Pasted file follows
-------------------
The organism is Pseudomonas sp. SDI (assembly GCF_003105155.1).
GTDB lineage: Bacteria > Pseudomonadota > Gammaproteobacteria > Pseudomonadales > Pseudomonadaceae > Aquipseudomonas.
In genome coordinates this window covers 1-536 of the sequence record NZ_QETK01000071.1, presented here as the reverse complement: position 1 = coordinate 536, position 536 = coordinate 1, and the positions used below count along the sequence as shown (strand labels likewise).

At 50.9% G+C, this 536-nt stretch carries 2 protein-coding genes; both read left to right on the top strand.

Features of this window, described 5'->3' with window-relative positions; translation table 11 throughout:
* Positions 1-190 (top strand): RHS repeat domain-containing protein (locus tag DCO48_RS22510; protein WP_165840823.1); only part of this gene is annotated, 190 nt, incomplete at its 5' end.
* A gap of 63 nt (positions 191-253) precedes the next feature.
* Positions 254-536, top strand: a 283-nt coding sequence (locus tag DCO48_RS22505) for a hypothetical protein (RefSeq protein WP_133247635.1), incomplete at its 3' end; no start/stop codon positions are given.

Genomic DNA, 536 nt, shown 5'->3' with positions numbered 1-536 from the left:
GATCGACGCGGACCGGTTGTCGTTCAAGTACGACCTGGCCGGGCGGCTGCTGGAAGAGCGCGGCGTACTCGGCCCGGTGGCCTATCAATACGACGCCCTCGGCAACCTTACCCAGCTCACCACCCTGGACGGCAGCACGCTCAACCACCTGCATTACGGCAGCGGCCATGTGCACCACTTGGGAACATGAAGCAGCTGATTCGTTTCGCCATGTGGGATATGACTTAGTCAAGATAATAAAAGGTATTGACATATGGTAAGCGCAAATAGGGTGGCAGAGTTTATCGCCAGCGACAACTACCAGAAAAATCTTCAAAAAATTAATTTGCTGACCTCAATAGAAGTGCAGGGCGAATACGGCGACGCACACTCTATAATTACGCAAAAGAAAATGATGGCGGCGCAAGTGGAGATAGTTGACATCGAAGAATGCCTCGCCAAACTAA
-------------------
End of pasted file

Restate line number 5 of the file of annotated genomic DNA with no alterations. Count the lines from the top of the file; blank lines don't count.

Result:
Features of this window, described 5'->3' with window-relative positions; translation table 11 throughout: